Hiliary Wilson ‒ Nevada Gold Mines
“In a cavern, in a canyon, excavating for a mine, lived a miner forty-niner and his daughter, Clementine.”
Those lyrics are from the famed Western folk ballad, “My Darling, Clementine.” Like Clementine, Hiliary Wilson was introduced to gold mining by her father, who has worked as an underground miner for decades.
Today, Wilson is the first general counsel for Nevada Gold Mines, a joint venture formed in 2019 between Barrick Gold and Newmont Corporation, combining their significant assets across Nevada.
At the time of the joint venture, Wilson, who is an attorney, was working for Newmont as its director of employee and labor relations. When she was offered the general counsel position with Nevada Gold Mines, she accepted the challenging new role. It’s been a gold mine of learning ever since.
“I’ve spent a lot of time educating myself in areas of the law that I haven’t previously worked in,” says Wilson. “It’s been very exciting being with the company from the beginning and helping Nevada Gold Mines establish itself in my local community.”
Managing a crisis
Recently, Wilson has been helping the company navigate the ever-changing COVID-19 landscape. Early in the pandemic, Nevada Gold Mines was deemed essential, so Wilson was busy coordinating the safe travel of employees, ensuring social distancing on the job site and following all the directives given by Nevada Gov. Steve Sisolak.
“I don’t think we ever felt like we were behind,” she says. “I think we were very proactive, even before a lot of the directives and protocols were announced.”
Admittedly, there’s no textbook that taught Wilson how to manage a mining company’s response to a global health crisis—and she didn’t learn much about the mining industry while at the University of Wyoming. Still, she credits her long legal career, which now includes almost 10 years in the industry, with preparing her well.
If anything, her experience has been just what this new joint venture needed.
Striking it big
Featuring eight different mine sites, Nevada Gold Mines is the single largest gold-producing complex in the world. The gold there is microscopic, and the company uses several different methods to process the element which eventually gets turned into gold bars.
After learning the legal lay of the land, Wilson’s focus shifted to two big projects: the conversion of a coal-fired plant to natural gas, which will reduce carbon emissions by 50 percent when it’s completed in 2022; and a solar project that could save up to 30,000 tons of carbon dioxide each year.
Both of those projects require the expertise of engineers and environmentalists, but having a seasoned attorney with experience in the mining industry is paramount to keeping things on schedule, on budget and in compliance, Wilson notes.
Much of her work involves satisfying permitting requirements, entering into contracts related to each project, and keeping track of regulatory filings to get the projects moving.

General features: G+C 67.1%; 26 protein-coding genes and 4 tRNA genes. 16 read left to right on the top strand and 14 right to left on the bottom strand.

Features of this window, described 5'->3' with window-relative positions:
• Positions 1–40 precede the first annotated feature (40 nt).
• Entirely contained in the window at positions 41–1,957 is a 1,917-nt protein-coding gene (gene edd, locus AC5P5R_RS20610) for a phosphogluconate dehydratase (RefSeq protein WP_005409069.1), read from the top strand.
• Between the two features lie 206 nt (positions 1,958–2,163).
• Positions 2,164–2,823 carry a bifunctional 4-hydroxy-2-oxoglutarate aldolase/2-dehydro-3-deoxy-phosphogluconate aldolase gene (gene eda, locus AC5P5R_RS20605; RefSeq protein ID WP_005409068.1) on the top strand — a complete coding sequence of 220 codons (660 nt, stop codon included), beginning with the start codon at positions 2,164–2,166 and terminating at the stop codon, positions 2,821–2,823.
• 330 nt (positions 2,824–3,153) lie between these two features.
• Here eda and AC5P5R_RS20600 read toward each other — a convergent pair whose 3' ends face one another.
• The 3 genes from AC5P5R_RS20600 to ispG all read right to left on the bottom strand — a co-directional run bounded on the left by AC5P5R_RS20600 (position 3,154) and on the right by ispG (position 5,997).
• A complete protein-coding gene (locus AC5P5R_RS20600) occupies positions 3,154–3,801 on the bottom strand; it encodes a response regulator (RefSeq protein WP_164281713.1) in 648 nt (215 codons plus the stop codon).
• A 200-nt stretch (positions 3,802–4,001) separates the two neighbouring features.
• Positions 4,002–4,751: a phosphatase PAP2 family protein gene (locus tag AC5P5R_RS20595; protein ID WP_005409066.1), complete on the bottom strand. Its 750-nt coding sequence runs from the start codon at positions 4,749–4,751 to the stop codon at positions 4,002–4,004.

“For the past year, each day has presented new challenges and learning opportunities,” she says. “Before coming into this role, the legal work I was involved in was very focused, and now I have much more diversity in my role and responsibilities.”
To be sure, Wilson still focuses on mine safety, contracts and employment law. More recently, though, she’s been digging deeper into learning about mining and environmental law while sitting on the leadership team and participating in bigger decisions and processes related to the business.
“There’s been a lot to learn and a lot of professional growth,” Wilson says.
Navigating a pandemic
But while Nevada’s governor quickly deemed mining work essential, that didn’t mean it was just business as usual for Nevada Gold Mines, Wilson says.
Because the company transports a lot of workers to the mine sites, they’ve had to adjust some of their options to comply with social distancing guidelines, while limiting the number of people in certain areas to under 10. Each employee must complete a COVID-19 screening questionnaire and have their temperature taken before each shift, and with more than 7,000 employees, logistics can be a challenge, she explains.
“With the mine shafts, it takes longer to get miners underground because you can’t have as many in the elevators,” Wilson says.
Other challenges, according to Wilson, have been transporting employees to and from the mine sites while maintaining social distancing; reducing the number of employees in line outs and meetings; increasing the use of video and phone conferencing; controlling access to all Nevada Gold Mines properties and facilities; and prohibiting non-essential guests and business partners from the premises.
“With eight mine sites spread across northern Nevada, the logistics of these preventative actions become complicated,” Wilson says.
Becoming invested in the law
After graduating from the University of Wyoming College of Law, Wilson spent three years as a deputy district attorney in Elko County in Nevada.
“When I was in law school, my desire was to be a prosecutor,” she says. “I didn’t plan that I would one day be working in-house for a gold mining company in northern Nevada.”
When she took her first in-house position at Newmont Corporation—as legal counsel—she says she strived to one day grow her responsibility and sit on the leadership team.
After three years as legal counsel, Wilson spent almost five years as the assistant regional legal counsel before moving up to director of employee and labor relations. She was only in that position for seven months when she became Nevada Gold Mines’ general counsel.
“As scary as it was at first, I think it’s been a really good move for the business and for the mines,” she adds. “And it’s been a very good change for me.”
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